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Peter Canavan: Donegal's kicking general Patton has key to unlock Cavan defence

Kick starter: Donegal keeper Shaun Patton has shown his worth
Kick starter: Donegal keeper Shaun Patton has shown his worth

By Peter Canavan

Leaving Kingspan Breffni Park after Donegal's win over Tyrone, it was clear that goalkeeper Shaun Patton exerted a significant influ­ence on the game - but it was only after crunching the numbers that it became clear just how good he had been.

Patton is a former League of Ire­land goalkeeper and with that back­ground you'd expect the basics of his play between the posts to be solid, but it was his kick-outs and ability to find his man from restarts that set him apart.

He only made his Championship debut last year but against Tyrone in the pressure cooker of an Ulster semi-final, he gave a display of kick­ing that Stephen Cluxton or Rory Beggan would be proud of.

Of his 24 kick-outs that day, Done­gal won 23. In modern-day football, stats like that might not be so unu­sual given that a lot of teams opt to concede the kick-out. But when you consider Tyrone went man-for-man on Donegal kick-outs, it's a remark­able return.

He varied his kick-outs, going both short and long, left and right. On the day, 14 of them went beyond the 45m line and, remarkably, Donegal won every one of those.

Donegal were a well-oiled machine, pulling some of their bigger players such as Hugh McFadden and Jason McGee towards the ball as a decoy, leaving Ciaran Thompson and Michael Murphy to rule the skies around the middle. This Donegal team has many strengths, but Pat­ton's kick-outs laid the foundations on which their success was built.

When Cavan manager Mickey Gra­ham sat down to look at Donegal this week, he is likely to have focused on Patton's impact, and possibly con­cluded that his team will need to make the goalkeeper's life difficult in Sunday's Ulster final.

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I played against Mickey a few times and got to know him a little bit when I was with Cavan Gaels. His enthusi­asm for the game was always clear and he's already shown himself to be a shrewd manager.

In the Ulster semi-final replay against Armagh, he spotted that without Brendan Donaghy, the Orchard lacked a bit of size in the full-back line and were vulnerable.

Mickey sent two of his bigger men - Gearoid McKiernan and Conor Mad­den - in there and it worked. If there's a crack to be found, he can exploit it.

At kick-out time, his team will offer the Donegal goalkeeper a dif­ferent type of challenge to Tyrone. Tyrone's man-for-man style expects each player to take care of his oppo­site number. The problem with that approach is that it leaves pockets of space for Patton to chip the ball into.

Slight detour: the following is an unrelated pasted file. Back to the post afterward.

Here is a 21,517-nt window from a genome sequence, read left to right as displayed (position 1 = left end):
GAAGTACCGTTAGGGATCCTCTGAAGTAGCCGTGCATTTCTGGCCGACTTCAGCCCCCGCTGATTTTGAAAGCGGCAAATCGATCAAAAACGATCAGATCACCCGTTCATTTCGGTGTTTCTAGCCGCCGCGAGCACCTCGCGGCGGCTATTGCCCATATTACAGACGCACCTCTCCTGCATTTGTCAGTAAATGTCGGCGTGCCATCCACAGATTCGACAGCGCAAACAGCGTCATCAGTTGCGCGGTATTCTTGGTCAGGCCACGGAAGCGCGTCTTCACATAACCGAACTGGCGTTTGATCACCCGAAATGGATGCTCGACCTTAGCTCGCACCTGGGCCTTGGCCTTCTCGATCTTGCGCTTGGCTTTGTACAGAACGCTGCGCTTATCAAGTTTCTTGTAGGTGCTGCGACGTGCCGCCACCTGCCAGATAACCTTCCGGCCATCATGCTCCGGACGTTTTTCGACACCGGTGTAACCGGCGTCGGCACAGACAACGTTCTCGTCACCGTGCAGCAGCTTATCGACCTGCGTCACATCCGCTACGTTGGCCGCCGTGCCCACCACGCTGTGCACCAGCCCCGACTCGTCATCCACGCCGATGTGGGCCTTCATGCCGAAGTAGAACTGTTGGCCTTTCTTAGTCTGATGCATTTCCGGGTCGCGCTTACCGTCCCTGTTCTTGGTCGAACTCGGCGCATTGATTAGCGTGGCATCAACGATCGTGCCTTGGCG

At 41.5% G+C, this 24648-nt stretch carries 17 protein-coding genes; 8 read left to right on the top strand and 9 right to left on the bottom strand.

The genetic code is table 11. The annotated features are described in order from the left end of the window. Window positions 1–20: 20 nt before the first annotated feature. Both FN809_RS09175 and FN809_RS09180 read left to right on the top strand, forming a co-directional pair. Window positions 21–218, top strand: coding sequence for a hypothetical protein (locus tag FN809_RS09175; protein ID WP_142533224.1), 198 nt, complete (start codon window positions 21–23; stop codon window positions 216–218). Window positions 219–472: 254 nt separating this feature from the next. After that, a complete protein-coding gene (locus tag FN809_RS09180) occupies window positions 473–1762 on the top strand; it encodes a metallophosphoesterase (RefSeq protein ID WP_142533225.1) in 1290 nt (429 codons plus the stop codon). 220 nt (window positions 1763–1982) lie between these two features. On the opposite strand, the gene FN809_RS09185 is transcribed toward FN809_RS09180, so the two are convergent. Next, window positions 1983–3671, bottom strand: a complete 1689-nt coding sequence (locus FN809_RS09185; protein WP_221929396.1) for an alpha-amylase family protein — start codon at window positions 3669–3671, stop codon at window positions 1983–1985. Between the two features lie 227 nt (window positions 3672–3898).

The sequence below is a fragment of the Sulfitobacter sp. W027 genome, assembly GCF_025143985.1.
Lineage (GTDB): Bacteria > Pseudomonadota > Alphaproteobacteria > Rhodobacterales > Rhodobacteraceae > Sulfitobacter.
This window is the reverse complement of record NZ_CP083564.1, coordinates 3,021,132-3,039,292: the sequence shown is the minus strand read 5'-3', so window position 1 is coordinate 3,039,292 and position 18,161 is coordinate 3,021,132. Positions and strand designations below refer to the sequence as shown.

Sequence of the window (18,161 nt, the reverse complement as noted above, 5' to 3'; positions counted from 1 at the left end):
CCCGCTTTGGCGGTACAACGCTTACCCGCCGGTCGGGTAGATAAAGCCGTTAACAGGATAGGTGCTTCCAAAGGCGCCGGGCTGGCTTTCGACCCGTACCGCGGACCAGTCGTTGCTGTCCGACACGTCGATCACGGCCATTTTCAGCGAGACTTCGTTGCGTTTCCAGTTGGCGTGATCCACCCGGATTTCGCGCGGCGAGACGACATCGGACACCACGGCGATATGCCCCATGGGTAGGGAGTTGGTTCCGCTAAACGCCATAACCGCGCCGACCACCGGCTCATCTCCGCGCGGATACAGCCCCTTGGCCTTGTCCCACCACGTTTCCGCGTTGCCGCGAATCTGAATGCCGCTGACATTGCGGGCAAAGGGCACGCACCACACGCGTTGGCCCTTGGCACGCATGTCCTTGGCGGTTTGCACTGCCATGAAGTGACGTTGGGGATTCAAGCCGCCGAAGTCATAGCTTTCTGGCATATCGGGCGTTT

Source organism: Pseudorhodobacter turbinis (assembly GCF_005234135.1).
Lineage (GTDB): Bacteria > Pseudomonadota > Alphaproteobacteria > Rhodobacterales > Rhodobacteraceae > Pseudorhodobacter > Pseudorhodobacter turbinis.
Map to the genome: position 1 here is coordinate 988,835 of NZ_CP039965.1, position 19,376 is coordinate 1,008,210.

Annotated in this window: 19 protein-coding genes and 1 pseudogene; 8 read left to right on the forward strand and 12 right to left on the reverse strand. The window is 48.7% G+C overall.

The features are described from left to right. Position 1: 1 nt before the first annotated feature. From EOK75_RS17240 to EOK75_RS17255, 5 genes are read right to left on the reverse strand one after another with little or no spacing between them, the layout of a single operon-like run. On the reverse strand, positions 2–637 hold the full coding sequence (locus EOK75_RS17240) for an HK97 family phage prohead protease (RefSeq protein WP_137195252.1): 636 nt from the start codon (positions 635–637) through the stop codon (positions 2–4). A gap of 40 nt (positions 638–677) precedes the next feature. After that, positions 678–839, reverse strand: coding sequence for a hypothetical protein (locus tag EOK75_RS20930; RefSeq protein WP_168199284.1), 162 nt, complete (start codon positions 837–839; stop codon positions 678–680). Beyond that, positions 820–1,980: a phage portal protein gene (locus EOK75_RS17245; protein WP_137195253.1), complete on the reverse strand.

Most teams have several approaches to kick-outs but Cavan's preferred method is to press higher and go zonal on Patton's kick-outs, meaning different players have responsibility for different parts of the pitch rather than individual play­ers.

It means Patton will be looking at a different picture this Sunday. It will be interesting to see how he gets on.

That approach has its own limita­tions. Donegal are likely to go short from their restarts, which in turn invites teams to run the ball. There are not many in the business better at that than Donegal, as illustrated by their goal against Tyrone.

At one stage in the build-up to that goal, Paddy McBrearty was the only Donegal player inside their 45. Fast forward a few seconds and Donegal had the ball in the net and there were five Donegal players inside the Tyrone 20m line. When they run the ball, they can be devastating.

Still, I don't think Cavan will leave their defence so exposed and I think you'll see two teams mirror each other. I expect the Breffni men to be a little less gung-ho than they were against Armagh, given the amount of ways Donegal can hurt you.

At the other end, they'll need big games from McKiernan and Dara McVeety. And much like the Armagh game, Graham might try to pick at the Donegal full-back line. After Neil McGee, there isn't much in the way of size in there, with Patton one of the smaller keepers around.

If McGee picks up Madden, they have a dilemma with McKiernan. Do they put a smaller player on him and hope he's not exposed or end up bringing a mid­fielder (maybe Hugh McFadden) to deal with his aerial power?

I think Done­gal will have too much. Cavan have improved under Graham. They have some top-class players and are get­ting to express themselves.

For Donegal, it's just about winning and getting into the Super 8s. They already made their statement when beating Tyrone in the way they did. I think Declan Bonner would take a low-key, one-point win. But I expect them to win by a few points more.

Belfast Telegraph


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